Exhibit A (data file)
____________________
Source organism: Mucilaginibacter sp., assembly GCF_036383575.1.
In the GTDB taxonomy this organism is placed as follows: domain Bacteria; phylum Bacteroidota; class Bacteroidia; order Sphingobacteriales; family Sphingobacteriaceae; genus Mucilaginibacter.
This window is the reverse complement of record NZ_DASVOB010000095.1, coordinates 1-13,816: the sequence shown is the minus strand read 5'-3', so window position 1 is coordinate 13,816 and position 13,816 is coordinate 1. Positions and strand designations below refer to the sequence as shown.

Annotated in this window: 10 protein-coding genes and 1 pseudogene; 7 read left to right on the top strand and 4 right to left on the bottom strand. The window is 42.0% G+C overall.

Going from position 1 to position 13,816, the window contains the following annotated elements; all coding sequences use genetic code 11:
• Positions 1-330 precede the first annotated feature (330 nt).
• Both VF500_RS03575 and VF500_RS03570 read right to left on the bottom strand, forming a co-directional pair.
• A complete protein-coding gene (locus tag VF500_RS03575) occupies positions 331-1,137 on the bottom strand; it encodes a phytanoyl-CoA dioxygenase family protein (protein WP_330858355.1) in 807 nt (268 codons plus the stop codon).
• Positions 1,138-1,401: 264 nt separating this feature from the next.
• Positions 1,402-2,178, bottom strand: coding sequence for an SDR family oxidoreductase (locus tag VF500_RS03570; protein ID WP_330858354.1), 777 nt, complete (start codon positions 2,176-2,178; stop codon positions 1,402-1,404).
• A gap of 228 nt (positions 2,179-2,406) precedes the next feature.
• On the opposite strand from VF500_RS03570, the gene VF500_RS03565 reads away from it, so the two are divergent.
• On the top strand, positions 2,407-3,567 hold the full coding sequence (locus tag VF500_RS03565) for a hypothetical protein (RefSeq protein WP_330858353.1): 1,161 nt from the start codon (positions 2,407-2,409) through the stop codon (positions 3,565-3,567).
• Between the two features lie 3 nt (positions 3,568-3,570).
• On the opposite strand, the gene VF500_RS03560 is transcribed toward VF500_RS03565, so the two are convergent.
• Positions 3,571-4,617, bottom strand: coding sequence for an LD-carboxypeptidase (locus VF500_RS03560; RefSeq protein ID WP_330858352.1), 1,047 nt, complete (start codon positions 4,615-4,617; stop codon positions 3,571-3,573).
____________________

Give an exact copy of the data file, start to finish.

Source organism: Mucilaginibacter sp., assembly GCF_036383575.1.
In the GTDB taxonomy this organism is placed as follows: domain Bacteria; phylum Bacteroidota; class Bacteroidia; order Sphingobacteriales; family Sphingobacteriaceae; genus Mucilaginibacter.
This window is the reverse complement of record NZ_DASVOB010000095.1, coordinates 1-13,816: the sequence shown is the minus strand read 5'-3', so window position 1 is coordinate 13,816 and position 13,816 is coordinate 1. Positions and strand designations below refer to the sequence as shown.

Annotated in this window: 10 protein-coding genes and 1 pseudogene; 7 read left to right on the top strand and 4 right to left on the bottom strand. The window is 42.0% G+C overall.

Going from position 1 to position 13,816, the window contains the following annotated elements; all coding sequences use genetic code 11:
• Positions 1-330 precede the first annotated feature (330 nt).
• Both VF500_RS03575 and VF500_RS03570 read right to left on the bottom strand, forming a co-directional pair.
• A complete protein-coding gene (locus tag VF500_RS03575) occupies positions 331-1,137 on the bottom strand; it encodes a phytanoyl-CoA dioxygenase family protein (protein WP_330858355.1) in 807 nt (268 codons plus the stop codon).
• Positions 1,138-1,401: 264 nt separating this feature from the next.
• Positions 1,402-2,178, bottom strand: coding sequence for an SDR family oxidoreductase (locus tag VF500_RS03570; protein ID WP_330858354.1), 777 nt, complete (start codon positions 2,176-2,178; stop codon positions 1,402-1,404).
• A gap of 228 nt (positions 2,179-2,406) precedes the next feature.
• On the opposite strand from VF500_RS03570, the gene VF500_RS03565 reads away from it, so the two are divergent.
• On the top strand, positions 2,407-3,567 hold the full coding sequence (locus tag VF500_RS03565) for a hypothetical protein (RefSeq protein WP_330858353.1): 1,161 nt from the start codon (positions 2,407-2,409) through the stop codon (positions 3,565-3,567).
• Between the two features lie 3 nt (positions 3,568-3,570).
• On the opposite strand, the gene VF500_RS03560 is transcribed toward VF500_RS03565, so the two are convergent.
• Positions 3,571-4,617, bottom strand: coding sequence for an LD-carboxypeptidase (locus VF500_RS03560; RefSeq protein ID WP_330858352.1), 1,047 nt, complete (start codon positions 4,615-4,617; stop codon positions 3,571-3,573).